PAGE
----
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|Operating system||Cross-platform (Windows, Mac OS X, iOS, Android)|
In 1995 Borland released Delphi, its first release of an Object Pascal IDE and language. Up until that point, Borland's Turbo Pascal for DOS and Windows was largely a procedural language, with minimal object-oriented features, and building UI frameworks with the language required using frameworks like Turbo Vision and Object Windows Library. OWL, a similar framework to MFC, required writing code to create UI objects.
A key aim of the VCL combined with the Delphi language was to change the requirements of building a user interface. (For context, the Delphi variant of Pascal had a number of innovative object-oriented features, such as properties and runtime type information, inspired by Modula and Smalltalk.) At the time, much UI code work required creating classes inheriting from other classes, and customized objects were often not reusable (for example, a button that performs a specific action cannot be reused in a different application.) UI code was also complicated, forcing the programmer to understand and use the Windows API, manage GDI resources, etc. Finally, a visual user interface arguably should be designed visually, and yet most tools to do so - at the time, mainly Visual Basic - did so in terms of the designer outputting code, creating a fragile, un-manually-editable situation - a problem that still persists today with many UI frameworks, particularly C++-based ones such as Qt.
The combination of the Delphi language and the VCL framework written in that language addressed these by:
The combination of these resulted in a visual designer that streamed a description; a form (window) that constructed itself from that description, including creating all the other components on that form; and code being written in one place (methods on the form) that could be called by UI elements in response to certain actions, such as a button being clicked calling an OnClick event handler implemented in the form code. At the time this was revolutionary, while today it is an approach used by several other frameworks, such as WinForms and Cocoa.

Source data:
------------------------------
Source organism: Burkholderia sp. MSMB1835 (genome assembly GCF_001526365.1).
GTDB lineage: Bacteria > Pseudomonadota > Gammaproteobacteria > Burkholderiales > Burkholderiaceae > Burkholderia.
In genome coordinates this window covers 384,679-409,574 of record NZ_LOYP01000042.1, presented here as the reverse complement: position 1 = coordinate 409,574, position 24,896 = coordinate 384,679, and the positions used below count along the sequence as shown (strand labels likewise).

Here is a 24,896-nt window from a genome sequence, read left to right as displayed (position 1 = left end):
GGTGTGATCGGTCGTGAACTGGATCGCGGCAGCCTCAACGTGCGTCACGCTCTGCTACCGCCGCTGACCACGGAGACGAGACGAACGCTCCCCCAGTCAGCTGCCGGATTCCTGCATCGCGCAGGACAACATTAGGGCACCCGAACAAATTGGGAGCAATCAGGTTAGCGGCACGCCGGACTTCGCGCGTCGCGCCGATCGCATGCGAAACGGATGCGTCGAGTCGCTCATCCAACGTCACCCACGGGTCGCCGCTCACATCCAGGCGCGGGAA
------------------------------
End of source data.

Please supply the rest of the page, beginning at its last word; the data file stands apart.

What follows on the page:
This also allowed new components - new visual or non-visual classes - to be written easily. The VCL is Windows-based and its implementations of common controls are wrappers of the Windows API, thus is close to the ground and fully native. New controls can be implemented from scratch or can use existing Windows controls.
With the release of C++ Builder, the Delphi compiler could emit C++ header files for compiled Delphi-language units, and so the flexibility of the streaming, visually designed UI framework became available for C++. VCL components can in fact be written in C++, but ultimately inherit from Delphi ancestors, since the C++Builder compiler and linker can consume object and header files produced by Delphi. This was one of the first examples of cross-language compatibility, something unseen until .Net.
Today the VCL includes several hundred visual and non-visual components, usable in both the Delphi and C++ languages.
VCL forms a class hierarchy with a common ancestor, the TComponent class (which inherits from TObject, the root class in Delphi Object Pascal). This is a common approach shared by the Java programming language, Smalltalk, C# and many other object-oriented programming languages.
VCL components cover Windows controls like windows (TForm class), controls (e.g., TButton, TCheckBox, TLabel classes) as well as database access (e.g., ADO or IBX components) or Internet connections (Indy components). The component approach allows programmers to extend the VCL with many visual and non-visual additional components. There is a large number of free and commercial component packages. Among them are JEDI, TMS, Developer Express, Mitov Software, Raize Software, TurboPower, IOComp, SDL, DA-SOFT Technologies and many others.
Much of the .NET design, especially WinForms, is modeled after the VCL. One of the main architects of the first Delphi versions, Anders Hejlsberg, was hired by Microsoft and became one of the main architects of .NET. This became the subject of a lawsuit: at the time (1996), "Borland alleged that Microsoft had hired 34 Borland employees over the past 30 months in order to steal Borland trade secrets. Borland also claimed that Microsoft offered and delivered expensive lures to Borland workers. In two cases, incentives topping $1 million were involved." According to delphi.about.com, the bonus was three million dollars in Anders' case. Many Delphi developers find C# quite familiar, due to the design similarities.
A second cross-platform framework, FireMonkey, was integrated into Delphi and C++Builder XE2 in 2011. FireMonkey is a vector-based WPF-like framework for UIs on Windows, OSX, iOS and Android.
The Lazarus project has a portable (*nix, OS/X, Win32/64+wince) equivalent called LCL, which was already working when Kylix and CLX emerged. The project maintained its course and ignored Kylix (and later FMX)
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